Electing Faithfulness part 9: Our Future is the Hands of our Students

[back to part 8: The War on Some Drugs]

“Our Future is the Hands of our Students”
or
“High Stakes and Low Standards”
or
“High Standards, but Low Barriers”
or
“Repeal NCLB already!”

Our school systems rank toward the bottom of the list when compared with those of other industrialized countries.  Sure, we may be able to brag about churning out all kinds of Nobel winners and innovators, but most of our students are graduating without the knowledge they should have, meaning that those Nobel prize winners stand on the other side of a gap too far from most of our other students.  Our schools pass a lot of kids because our schools are too easy.

I’m an educator.  I’m in an interesting position because, on the one hand, I’m saturated with fresh and incoming observations on the state of education and education theory, but I’m also a barely experienced, fresh teacher.  There are things I know, and things I don’t know, and I will be wading into this world of teaching kids with all this riding on my book, with some answers of my own, but still a lot of questions.

Sometimes I don’t know about public schools; sometimes I’m very sure about them.
Sometimes I think I really like teacher’s unions; sometimes I wonder if they serve teachers more than students.
Sometimes I absolutely hate technology in the classroom; sometimes I love using it.

There’s one thing I do know: I hate—absolutely hate—No Child Left Behind.  And the truth is that I think most people do, but we don’t want to change our system.  It’s not the standards that are wrong, but the testing.

Most of us all know we hate NCLB, but either we don’t know why, or we’re too afraid to lose it because, after all, it’s called “No Child Left Behind”.  I mean, how dare we leave a kid behind!

But that’s just the name of the act, not the spirit of it.  Even so, we have to teach people, before they enter “the real world”, that you can’t expect the world to coddle you, and sometimes you will fall behind, and you have to work harder to catch up.

I would rather a student be held back a year than graduate high school with a diploma that doesn’t represent his/her preparedness.  Of course, if I’m a good educator, I don’t just throw the content out there and fail the students who don’t get it.  We’re supposed to pour as much as we can into helping our students make it.  We need to differentiate instruction and spur internal motivation and tutor and replan and tear our butts off and work hours unrepresentative of the small paychecks we get, all to get these students a learnin’.  But we can’t make them do work, we can’t control their home life, and we can’t be Superman.  So sometimes students will not do as well as we expect.  And as much as it pains us, it is better for us to realistically represent what they are prepared for.  Leave No Child Unprepared.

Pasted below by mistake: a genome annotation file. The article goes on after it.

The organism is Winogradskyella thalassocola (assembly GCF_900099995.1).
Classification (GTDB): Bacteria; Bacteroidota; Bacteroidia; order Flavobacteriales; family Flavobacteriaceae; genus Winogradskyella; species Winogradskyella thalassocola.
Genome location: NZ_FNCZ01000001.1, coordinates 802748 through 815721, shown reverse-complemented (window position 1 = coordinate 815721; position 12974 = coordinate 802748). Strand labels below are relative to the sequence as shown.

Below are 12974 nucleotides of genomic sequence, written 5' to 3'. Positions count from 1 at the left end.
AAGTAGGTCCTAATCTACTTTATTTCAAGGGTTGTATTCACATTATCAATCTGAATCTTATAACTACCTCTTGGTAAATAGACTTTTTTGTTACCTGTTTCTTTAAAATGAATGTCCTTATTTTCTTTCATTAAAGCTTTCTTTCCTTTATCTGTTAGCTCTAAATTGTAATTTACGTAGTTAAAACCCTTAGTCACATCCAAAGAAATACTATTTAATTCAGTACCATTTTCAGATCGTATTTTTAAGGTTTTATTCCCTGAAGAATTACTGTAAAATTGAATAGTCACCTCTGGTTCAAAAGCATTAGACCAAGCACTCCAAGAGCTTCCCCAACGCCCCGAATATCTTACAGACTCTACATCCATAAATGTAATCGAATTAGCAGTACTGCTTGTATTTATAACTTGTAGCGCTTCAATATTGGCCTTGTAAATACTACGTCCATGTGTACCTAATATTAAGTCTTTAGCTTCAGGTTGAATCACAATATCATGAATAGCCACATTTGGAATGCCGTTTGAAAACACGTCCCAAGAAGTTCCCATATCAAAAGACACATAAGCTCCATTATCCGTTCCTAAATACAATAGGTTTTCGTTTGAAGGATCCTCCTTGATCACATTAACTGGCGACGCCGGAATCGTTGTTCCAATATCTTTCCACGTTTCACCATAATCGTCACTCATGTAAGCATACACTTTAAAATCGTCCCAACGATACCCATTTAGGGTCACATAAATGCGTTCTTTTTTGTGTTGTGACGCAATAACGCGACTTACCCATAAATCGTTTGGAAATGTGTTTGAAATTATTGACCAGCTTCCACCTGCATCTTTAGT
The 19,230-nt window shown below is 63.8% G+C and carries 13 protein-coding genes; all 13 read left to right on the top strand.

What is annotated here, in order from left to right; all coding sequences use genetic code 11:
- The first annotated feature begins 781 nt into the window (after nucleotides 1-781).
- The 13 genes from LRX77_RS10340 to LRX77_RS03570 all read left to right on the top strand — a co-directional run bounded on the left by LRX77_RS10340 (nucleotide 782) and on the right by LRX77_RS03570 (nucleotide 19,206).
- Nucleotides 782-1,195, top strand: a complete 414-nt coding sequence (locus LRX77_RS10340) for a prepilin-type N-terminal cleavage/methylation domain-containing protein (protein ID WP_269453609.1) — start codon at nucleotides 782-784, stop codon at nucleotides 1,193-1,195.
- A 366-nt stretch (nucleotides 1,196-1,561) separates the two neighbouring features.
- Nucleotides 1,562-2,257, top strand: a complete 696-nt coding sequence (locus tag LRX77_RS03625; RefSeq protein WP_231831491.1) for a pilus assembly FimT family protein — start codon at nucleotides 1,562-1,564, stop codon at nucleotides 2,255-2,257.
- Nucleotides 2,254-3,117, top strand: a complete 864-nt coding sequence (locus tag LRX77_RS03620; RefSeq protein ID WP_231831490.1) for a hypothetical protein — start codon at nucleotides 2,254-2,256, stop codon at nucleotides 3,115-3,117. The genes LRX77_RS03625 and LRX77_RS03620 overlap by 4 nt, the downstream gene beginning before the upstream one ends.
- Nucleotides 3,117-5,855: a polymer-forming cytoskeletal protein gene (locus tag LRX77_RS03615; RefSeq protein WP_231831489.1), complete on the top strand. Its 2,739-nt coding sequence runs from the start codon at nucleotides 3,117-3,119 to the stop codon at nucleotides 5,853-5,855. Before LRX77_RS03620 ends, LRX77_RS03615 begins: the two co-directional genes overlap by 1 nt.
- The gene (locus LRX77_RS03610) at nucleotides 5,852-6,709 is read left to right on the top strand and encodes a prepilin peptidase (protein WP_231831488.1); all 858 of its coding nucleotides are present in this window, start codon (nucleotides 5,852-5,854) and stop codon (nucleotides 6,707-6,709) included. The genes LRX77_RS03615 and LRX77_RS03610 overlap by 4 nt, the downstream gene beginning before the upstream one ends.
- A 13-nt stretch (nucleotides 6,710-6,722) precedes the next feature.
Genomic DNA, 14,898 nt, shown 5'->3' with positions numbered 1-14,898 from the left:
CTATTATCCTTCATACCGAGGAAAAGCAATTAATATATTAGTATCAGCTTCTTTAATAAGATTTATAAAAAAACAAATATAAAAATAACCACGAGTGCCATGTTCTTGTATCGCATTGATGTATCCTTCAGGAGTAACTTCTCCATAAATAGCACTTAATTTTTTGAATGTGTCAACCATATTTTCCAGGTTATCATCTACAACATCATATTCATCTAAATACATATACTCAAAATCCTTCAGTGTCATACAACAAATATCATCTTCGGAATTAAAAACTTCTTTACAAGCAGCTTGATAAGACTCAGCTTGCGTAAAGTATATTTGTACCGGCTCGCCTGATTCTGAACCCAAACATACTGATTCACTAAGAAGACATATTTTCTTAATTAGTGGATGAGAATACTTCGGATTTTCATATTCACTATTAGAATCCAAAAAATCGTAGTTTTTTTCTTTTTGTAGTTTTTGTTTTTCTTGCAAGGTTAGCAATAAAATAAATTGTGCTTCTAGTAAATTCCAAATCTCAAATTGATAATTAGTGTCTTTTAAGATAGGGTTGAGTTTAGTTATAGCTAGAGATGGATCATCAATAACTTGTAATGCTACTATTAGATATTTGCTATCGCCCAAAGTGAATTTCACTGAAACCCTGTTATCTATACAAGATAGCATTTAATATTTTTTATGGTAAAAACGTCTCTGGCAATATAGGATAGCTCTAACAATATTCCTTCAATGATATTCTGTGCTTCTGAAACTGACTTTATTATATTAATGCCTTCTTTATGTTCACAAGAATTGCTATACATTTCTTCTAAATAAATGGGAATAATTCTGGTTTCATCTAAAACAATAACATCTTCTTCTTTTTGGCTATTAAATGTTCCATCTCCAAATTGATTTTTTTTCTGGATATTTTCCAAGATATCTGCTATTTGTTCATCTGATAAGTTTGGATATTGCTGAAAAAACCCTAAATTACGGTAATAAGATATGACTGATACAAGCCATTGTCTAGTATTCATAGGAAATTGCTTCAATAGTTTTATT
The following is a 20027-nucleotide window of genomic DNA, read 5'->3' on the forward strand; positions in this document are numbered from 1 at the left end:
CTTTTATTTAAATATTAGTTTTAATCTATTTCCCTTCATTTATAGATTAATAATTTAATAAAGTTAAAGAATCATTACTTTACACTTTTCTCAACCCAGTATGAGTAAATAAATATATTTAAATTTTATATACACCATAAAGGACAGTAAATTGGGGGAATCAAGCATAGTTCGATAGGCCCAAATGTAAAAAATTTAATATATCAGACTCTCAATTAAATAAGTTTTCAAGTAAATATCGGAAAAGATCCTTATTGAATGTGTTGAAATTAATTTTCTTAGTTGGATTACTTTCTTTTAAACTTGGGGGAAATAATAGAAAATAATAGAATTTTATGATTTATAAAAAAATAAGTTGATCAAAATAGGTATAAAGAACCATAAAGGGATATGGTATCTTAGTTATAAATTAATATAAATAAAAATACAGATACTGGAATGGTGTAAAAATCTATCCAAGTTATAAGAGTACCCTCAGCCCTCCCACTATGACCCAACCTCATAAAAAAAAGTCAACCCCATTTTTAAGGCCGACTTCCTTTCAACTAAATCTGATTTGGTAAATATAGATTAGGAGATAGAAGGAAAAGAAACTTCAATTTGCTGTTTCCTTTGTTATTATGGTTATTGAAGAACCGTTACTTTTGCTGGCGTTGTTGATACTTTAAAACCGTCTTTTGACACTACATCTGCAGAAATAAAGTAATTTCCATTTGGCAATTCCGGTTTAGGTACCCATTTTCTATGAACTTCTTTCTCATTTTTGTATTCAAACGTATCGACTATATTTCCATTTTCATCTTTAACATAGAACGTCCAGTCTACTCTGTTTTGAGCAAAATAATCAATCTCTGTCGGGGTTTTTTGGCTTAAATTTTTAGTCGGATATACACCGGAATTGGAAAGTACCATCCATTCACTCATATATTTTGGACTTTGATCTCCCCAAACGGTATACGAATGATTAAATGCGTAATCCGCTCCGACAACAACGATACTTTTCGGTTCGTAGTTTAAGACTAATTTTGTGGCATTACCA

Ron Paul understands the flaw in the U.S. Dept. of Education trying to fabricate a standard for all states and wants the power of education reform to be returned to states, communities, and families.

Imagine expecting the states of Connecticut and Mississippi to have the same test scores.  This act really makes schools compete for government funding.  “Once an institution is hooked on federal financing,” says Paul, “it’s virtually impossible to stop the bureaucratic regulations and mandates that routinely follow subsidies.”  Of course, the same thing happens when schools are pressured to sell out to Cococola to put soft drink machines in their schools because they pay heavy dough, but then the school realizes that in their contract they’re not allowed to offer alternatives.  Welcome to Coke High.

Ron Paul voted against ‘No Child Left Behind’.  But it’s still here, because not enough people are voting along.

In an address to the nation during his 2000, George W. Bush claimed that “without testing, reform is a journey without a compass” and that “true competition is impossible”.  Enter the No Child Left Behind Act, promoting academic excellence by providing funding to schools that performed well– in practice only a superficial excellence.  Some have put it this way:  “Now that we are meeting our current very low standards, I am insisting that we bring more and more students to meet this same low standard”.  In essence, the strategery is to reward students for being in their seats.  Schools are not given support for teaching students to write well, but for teaching students to write awkward responses that satisfy inconsistent grading criteria.